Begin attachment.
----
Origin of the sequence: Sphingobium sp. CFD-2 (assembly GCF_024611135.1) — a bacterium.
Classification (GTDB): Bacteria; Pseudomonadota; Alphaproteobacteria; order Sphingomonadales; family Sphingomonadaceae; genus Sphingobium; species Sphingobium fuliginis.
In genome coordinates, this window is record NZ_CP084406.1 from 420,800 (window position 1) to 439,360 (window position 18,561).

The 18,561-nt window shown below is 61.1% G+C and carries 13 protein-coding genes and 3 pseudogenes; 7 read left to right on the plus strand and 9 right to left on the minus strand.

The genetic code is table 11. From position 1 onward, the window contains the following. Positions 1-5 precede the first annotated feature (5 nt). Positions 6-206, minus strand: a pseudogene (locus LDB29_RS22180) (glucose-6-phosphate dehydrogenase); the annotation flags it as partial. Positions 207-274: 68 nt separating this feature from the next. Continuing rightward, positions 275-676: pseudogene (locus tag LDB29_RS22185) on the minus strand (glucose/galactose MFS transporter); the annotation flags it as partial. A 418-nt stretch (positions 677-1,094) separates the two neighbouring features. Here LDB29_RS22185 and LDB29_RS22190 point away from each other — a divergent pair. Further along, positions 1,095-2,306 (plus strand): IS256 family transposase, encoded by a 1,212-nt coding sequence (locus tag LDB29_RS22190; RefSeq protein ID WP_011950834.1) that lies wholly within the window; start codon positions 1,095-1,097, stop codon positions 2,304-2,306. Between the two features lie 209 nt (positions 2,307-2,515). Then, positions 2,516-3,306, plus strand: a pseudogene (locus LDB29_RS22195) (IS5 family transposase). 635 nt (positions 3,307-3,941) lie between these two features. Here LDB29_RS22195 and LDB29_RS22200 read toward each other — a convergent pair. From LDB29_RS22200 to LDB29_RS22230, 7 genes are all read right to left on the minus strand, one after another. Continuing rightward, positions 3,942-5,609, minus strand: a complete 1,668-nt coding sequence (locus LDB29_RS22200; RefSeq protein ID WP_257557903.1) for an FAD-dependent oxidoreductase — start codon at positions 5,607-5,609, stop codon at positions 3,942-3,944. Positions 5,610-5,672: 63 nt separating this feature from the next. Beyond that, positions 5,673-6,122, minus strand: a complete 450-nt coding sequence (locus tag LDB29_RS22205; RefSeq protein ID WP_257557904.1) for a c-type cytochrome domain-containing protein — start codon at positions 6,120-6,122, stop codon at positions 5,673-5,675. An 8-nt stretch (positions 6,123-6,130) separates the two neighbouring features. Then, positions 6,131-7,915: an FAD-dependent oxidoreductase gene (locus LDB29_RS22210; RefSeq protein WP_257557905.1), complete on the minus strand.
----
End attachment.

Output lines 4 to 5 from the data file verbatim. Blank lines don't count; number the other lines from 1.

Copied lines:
The 18,561-nt window shown below is 61.1% G+C and carries 13 protein-coding genes and 3 pseudogenes; 7 read left to right on the plus strand and 9 right to left on the minus strand.

The genetic code is table 11. From position 1 onward, the window contains the following. Positions 1-5 precede the first annotated feature (5 nt). Positions 6-206, minus strand: a pseudogene (locus LDB29_RS22180) (glucose-6-phosphate dehydrogenase); the annotation flags it as partial. Positions 207-274: 68 nt separating this feature from the next. Continuing rightward, positions 275-676: pseudogene (locus tag LDB29_RS22185) on the minus strand (glucose/galactose MFS transporter); the annotation flags it as partial. A 418-nt stretch (positions 677-1,094) separates the two neighbouring features. Here LDB29_RS22185 and LDB29_RS22190 point away from each other — a divergent pair. Further along, positions 1,095-2,306 (plus strand): IS256 family transposase, encoded by a 1,212-nt coding sequence (locus tag LDB29_RS22190; RefSeq protein ID WP_011950834.1) that lies wholly within the window; start codon positions 1,095-1,097, stop codon positions 2,304-2,306. Between the two features lie 209 nt (positions 2,307-2,515). Then, positions 2,516-3,306, plus strand: a pseudogene (locus LDB29_RS22195) (IS5 family transposase). 635 nt (positions 3,307-3,941) lie between these two features. Here LDB29_RS22195 and LDB29_RS22200 read toward each other — a convergent pair. From LDB29_RS22200 to LDB29_RS22230, 7 genes are all read right to left on the minus strand, one after another. Continuing rightward, positions 3,942-5,609, minus strand: a complete 1,668-nt coding sequence (locus LDB29_RS22200; RefSeq protein ID WP_257557903.1) for an FAD-dependent oxidoreductase — start codon at positions 5,607-5,609, stop codon at positions 3,942-3,944. Positions 5,610-5,672: 63 nt separating this feature from the next. Beyond that, positions 5,673-6,122, minus strand: a complete 450-nt coding sequence (locus tag LDB29_RS22205; RefSeq protein ID WP_257557904.1) for a c-type cytochrome domain-containing protein — start codon at positions 6,120-6,122, stop codon at positions 5,673-5,675. An 8-nt stretch (positions 6,123-6,130) separates the two neighbouring features. Then, positions 6,131-7,915: an FAD-dependent oxidoreductase gene (locus LDB29_RS22210; RefSeq protein WP_257557905.1), complete on the minus strand.